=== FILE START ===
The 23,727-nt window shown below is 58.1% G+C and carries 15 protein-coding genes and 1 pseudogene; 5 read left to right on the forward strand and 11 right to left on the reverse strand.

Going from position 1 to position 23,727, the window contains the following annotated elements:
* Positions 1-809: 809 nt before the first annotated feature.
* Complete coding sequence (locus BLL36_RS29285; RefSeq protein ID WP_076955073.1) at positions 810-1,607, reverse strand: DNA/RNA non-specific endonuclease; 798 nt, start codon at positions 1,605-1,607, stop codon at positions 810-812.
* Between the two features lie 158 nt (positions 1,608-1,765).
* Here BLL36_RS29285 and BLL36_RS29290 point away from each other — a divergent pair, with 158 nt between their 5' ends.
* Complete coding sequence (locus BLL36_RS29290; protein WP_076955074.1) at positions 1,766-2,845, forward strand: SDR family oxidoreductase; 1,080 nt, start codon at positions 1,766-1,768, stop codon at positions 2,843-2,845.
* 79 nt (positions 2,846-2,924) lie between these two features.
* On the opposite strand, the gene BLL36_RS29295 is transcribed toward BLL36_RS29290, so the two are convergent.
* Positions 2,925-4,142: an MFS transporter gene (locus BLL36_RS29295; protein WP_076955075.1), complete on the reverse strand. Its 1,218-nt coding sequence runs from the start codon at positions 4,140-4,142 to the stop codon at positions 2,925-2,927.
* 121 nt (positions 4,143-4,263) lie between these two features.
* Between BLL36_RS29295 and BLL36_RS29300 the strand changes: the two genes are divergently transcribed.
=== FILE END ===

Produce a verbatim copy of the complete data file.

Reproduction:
The 23,727-nt window shown below is 58.1% G+C and carries 15 protein-coding genes and 1 pseudogene; 5 read left to right on the forward strand and 11 right to left on the reverse strand.

Going from position 1 to position 23,727, the window contains the following annotated elements:
* Positions 1-809: 809 nt before the first annotated feature.
* Complete coding sequence (locus BLL36_RS29285; RefSeq protein ID WP_076955073.1) at positions 810-1,607, reverse strand: DNA/RNA non-specific endonuclease; 798 nt, start codon at positions 1,605-1,607, stop codon at positions 810-812.
* Between the two features lie 158 nt (positions 1,608-1,765).
* Here BLL36_RS29285 and BLL36_RS29290 point away from each other — a divergent pair, with 158 nt between their 5' ends.
* Complete coding sequence (locus BLL36_RS29290; protein WP_076955074.1) at positions 1,766-2,845, forward strand: SDR family oxidoreductase; 1,080 nt, start codon at positions 1,766-1,768, stop codon at positions 2,843-2,845.
* 79 nt (positions 2,846-2,924) lie between these two features.
* On the opposite strand, the gene BLL36_RS29295 is transcribed toward BLL36_RS29290, so the two are convergent.
* Positions 2,925-4,142: an MFS transporter gene (locus BLL36_RS29295; protein WP_076955075.1), complete on the reverse strand. Its 1,218-nt coding sequence runs from the start codon at positions 4,140-4,142 to the stop codon at positions 2,925-2,927.
* 121 nt (positions 4,143-4,263) lie between these two features.
* Between BLL36_RS29295 and BLL36_RS29300 the strand changes: the two genes are divergently transcribed.